In the link building world, it’s important to get good quality backlinks, not to accumulate hundreds. And when you are working on link building yourself or you want to start with it, it is important to also create high-quality links yourself.
One way is to build your own sites from which you make links. A network of sites is called a PBN, or a Private Blog Network. In the past you could create an entire network of newly registered domains and create links to your site. These times are really over.
A link from a newly registered domain has hardly any value nowadays with the new Google updates. Only a link from a high-quality domain will bring value to your site.
Links from low-quality and unrelated websites are often harmful to your link profile and can cause a degradation of your position.
That means that you have to invest a lot of time to strengthen the domains in your network by building your own links to them.
Or… you start building your sites on expired domains.
In this post we'll cover:
What is an Expired Domain?
An Expired Domain is a domain name that a website has once been on. Someone has put time and effort into creating a website in the past, but in the meantime he or she has lost his passion and stopped using the site.
At a certain point, this person has also stopped paying the registration and hosting costs, so that the site is free to register again. That’s an Expired Domain.
But how is this going to help me?
Yes, good question. This will certainly help you a lot. When Google looks at a reference to your site, it pays attention to the quality of the domain that contains this link. In short, the quality is made up of the age of the referring domain, and the Domain Authority (or number of high-quality links) of the domain.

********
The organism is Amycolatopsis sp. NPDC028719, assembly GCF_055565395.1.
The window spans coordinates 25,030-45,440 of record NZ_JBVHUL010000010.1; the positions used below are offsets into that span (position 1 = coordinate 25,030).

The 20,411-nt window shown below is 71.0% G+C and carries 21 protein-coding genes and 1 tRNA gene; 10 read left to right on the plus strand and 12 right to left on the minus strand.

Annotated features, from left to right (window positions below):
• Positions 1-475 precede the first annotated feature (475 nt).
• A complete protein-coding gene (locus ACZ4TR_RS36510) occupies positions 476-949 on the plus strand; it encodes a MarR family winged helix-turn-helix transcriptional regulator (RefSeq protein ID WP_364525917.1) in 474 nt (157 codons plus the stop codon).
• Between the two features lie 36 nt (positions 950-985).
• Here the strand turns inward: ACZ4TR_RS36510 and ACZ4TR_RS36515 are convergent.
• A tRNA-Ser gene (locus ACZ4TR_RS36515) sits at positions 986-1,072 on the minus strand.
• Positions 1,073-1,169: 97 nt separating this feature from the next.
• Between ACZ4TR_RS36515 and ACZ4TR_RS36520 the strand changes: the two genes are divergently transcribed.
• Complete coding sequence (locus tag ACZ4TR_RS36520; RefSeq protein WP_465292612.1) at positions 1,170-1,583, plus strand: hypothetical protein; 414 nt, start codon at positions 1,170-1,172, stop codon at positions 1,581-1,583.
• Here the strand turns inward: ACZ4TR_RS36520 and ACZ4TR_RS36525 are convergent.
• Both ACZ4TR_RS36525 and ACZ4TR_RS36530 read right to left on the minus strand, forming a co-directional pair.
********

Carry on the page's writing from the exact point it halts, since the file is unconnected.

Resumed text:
Now when you register a brand new site to start working with it, this new domain won’t have either one yet. In any case, an Expired Domain has some age.
And with a bit of luck (or actually good research to find one) the domain has already collected quite a few links in the time that someone was still active with it. He had taken good care of his child with good content, and he has therefore also amassed some backlinks.
So, what should you look for when looking for an expired domain to register as your own?
- The age of the domain
- The value of the domain, expressed in Domain Authority and Trust Flow and Citation Flow and number of referring domains
- The subject of the domain
With these three things in mind, you can register an expired domain name that will bring you a lot of value to use in your network.
How do you find such an Expired Domain?
An expired domain can be found with a web scraper. This is a tool with which you can “scrape” (or comb) the internet. Similar to what Google does when they index websites.
What the tool then does is look at existing links on the web and which of these links get an error message, ie link to a domain that no longer exists. A handy tool returns you the websites that have now expired so that you can examine them for their value to you.